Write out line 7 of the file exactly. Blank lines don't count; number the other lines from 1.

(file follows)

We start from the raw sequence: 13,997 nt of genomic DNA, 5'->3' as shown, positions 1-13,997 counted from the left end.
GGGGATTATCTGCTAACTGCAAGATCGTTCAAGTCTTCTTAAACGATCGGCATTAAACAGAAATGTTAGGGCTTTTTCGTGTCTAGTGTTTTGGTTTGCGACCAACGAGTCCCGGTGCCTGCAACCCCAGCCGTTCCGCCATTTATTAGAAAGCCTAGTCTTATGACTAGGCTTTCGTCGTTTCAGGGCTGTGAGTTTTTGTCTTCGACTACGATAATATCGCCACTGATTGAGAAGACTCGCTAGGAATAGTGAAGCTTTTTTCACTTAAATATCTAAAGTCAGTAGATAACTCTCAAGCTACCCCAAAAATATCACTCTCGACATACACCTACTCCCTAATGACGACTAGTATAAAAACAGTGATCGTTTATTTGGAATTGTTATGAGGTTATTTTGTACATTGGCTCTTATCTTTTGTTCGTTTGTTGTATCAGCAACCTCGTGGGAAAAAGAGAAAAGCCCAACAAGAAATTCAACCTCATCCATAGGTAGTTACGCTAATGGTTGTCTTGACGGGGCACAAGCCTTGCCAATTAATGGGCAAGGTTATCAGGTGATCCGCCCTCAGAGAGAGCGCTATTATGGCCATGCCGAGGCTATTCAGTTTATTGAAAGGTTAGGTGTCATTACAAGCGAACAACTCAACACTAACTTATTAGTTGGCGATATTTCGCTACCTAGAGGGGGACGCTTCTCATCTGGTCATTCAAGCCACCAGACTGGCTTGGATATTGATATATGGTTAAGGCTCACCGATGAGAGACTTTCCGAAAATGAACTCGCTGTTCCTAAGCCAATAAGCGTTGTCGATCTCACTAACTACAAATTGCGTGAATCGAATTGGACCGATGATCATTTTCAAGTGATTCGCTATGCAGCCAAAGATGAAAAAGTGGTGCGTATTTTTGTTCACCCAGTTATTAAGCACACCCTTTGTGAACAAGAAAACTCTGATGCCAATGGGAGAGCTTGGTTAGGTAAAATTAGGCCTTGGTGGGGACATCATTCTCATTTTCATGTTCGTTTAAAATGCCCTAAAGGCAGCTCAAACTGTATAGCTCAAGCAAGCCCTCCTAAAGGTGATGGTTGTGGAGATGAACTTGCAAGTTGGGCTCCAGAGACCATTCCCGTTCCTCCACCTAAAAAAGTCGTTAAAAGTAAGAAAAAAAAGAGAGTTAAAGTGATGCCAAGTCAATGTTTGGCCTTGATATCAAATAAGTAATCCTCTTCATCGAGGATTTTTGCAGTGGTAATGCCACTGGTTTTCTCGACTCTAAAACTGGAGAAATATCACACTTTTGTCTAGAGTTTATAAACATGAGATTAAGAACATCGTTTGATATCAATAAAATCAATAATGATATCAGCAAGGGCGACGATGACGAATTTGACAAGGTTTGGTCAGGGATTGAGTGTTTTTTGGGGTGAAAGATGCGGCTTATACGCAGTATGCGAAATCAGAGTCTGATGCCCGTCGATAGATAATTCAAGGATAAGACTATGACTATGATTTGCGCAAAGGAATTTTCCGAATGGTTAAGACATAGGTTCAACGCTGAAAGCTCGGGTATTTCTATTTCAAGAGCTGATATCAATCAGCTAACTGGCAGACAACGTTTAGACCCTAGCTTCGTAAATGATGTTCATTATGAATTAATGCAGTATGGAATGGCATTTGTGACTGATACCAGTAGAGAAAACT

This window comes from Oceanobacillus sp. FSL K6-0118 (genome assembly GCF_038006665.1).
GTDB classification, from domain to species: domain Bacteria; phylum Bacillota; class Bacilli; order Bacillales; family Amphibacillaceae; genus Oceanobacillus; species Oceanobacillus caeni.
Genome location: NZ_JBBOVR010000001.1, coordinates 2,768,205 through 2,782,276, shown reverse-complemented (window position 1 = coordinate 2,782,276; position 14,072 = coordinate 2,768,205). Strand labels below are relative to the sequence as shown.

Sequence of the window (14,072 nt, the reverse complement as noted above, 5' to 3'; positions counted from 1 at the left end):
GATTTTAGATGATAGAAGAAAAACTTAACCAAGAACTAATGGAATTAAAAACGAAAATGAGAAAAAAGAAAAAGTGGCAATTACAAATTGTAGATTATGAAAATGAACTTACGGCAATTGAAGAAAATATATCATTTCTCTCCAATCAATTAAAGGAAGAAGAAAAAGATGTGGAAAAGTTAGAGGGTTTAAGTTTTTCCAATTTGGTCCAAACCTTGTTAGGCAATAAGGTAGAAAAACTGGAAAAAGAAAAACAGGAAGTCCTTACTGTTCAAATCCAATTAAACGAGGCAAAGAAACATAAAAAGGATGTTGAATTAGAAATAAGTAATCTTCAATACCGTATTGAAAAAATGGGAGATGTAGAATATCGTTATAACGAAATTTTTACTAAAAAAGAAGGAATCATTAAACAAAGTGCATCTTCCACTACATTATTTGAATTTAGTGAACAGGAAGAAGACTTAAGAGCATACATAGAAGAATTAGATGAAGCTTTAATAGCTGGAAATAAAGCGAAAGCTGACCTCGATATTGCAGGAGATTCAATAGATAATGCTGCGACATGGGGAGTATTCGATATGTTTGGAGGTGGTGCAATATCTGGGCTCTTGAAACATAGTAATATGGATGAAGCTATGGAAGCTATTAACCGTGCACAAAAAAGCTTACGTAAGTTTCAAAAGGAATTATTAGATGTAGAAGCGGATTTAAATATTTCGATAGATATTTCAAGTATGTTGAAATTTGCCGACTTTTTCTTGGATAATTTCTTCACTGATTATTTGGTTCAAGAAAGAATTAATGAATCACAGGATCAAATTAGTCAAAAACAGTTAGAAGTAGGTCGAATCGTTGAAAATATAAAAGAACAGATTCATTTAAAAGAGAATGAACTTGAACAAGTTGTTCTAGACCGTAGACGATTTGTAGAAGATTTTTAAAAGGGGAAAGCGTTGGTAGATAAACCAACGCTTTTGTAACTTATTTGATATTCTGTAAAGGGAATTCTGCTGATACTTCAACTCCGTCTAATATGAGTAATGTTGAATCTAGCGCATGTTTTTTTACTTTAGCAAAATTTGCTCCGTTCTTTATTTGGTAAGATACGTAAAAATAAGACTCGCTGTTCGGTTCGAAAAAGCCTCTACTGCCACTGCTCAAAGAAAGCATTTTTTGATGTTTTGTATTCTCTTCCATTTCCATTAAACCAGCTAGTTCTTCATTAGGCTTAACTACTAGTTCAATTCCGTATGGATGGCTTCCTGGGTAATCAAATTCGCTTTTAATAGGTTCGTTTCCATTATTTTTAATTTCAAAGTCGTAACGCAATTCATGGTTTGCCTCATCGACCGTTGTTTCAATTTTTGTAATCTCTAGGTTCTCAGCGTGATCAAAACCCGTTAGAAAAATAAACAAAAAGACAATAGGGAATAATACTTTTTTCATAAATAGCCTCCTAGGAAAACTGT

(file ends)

GATTTTAGATGATAGAAGAAAAACTTAACCAAGAACTAATGGAATTAAAAACGAAAATGAGAAAAAAGAAAAAGTGGCAATTACAAATTGTAGATTATGAAAATGAACTTACGGCAATTGAAGAAAATATATCATTTCTCTCCAATCAATTAAAGGAAGAAGAAAAAGATGTGGAAAAGTTAGAGGGTTTAAGTTTTTCCAATTTGGTCCAAACCTTGTTAGGCAATAAGGTAGAAAAACTGGAAAAAGAAAAACAGGAAGTCCTTACTGTTCAAATCCAATTAAACGAGGCAAAGAAACATAAAAAGGATGTTGAATTAGAAATAAGTAATCTTCAATACCGTATTGAAAAAATGGGAGATGTAGAATATCGTTATAACGAAATTTTTACTAAAAAAGAAGGAATCATTAAACAAAGTGCATCTTCCACTACATTATTTGAATTTAGTGAACAGGAAGAAGACTTAAGAGCATACATAGAAGAATTAGATGAAGCTTTAATAGCTGGAAATAAAGCGAAAGCTGACCTCGATATTGCAGGAGATTCAATAGATAATGCTGCGACATGGGGAGTATTCGATATGTTTGGAGGTGGTGCAATATCTGGGCTCTTGAAACATAGTAATATGGATGAAGCTATGGAAGCTATTAACCGTGCACAAAAAAGCTTACGTAAGTTTCAAAAGGAATTATTAGATGTAGAAGCGGATTTAAATATTTCGATAGATATTTCAAGTATGTTGAAATTTGCCGACTTTTTCTTGGATAATTTCTTCACTGATTATTTGGTTCAAGAAAGAATTAATGAATCACAGGATCAAATTAGTCAAAAACAGTTAGAAGTAGGTCGAATCGTTGAAAATATAAAAGAACAGATTCATTTAAAAGAGAATGAACTTGAACAAGTTGTTCTAGACCGTAGACGATTTGTAGAAGATTTTTAAAAGGGGAAAGCGTTGGTAGATAAACCAACGCTTTTGTAACTTATTTGATATTCTGTAAAGGGAATTCTGCTGATACTTCAACTCCGTCTAATATGAGTAATGTTGAATCTAGCGCATGTTTTTTTACTTTAGCAAAATTTGCTCCGTTCTTTATTTGGTAAGATACGTAAAAATAAGACTCGCTGTTCGGTTCGAAAAAGCCTCTACTGCCACTGCTCAAAGAAAGCATTTTTTGATGTTTTGTATTCTCTTCCATTTCCATTAAACCAGCTAGTTCTTCATTAGGCTTAACTACTAGTTCAATTCCGTATGGATGGCTTCCTGGGTAATCAAATTCGCTTTTAATAGGTTCGTTTCCATTATTTTTAATTTCAAAGTCGTAACGCAATTCATGGTTTGCCTCATCGACCGTTGTTTCAATTTTTGTAATCTCTAGGTTCTCAGCGTGATCAAAACCCGTTAGAAAAATAAACAAAAAGACAATAGGGAATAATACTTTTTTCATAAATAGCCTCCTAGGAAAACTGT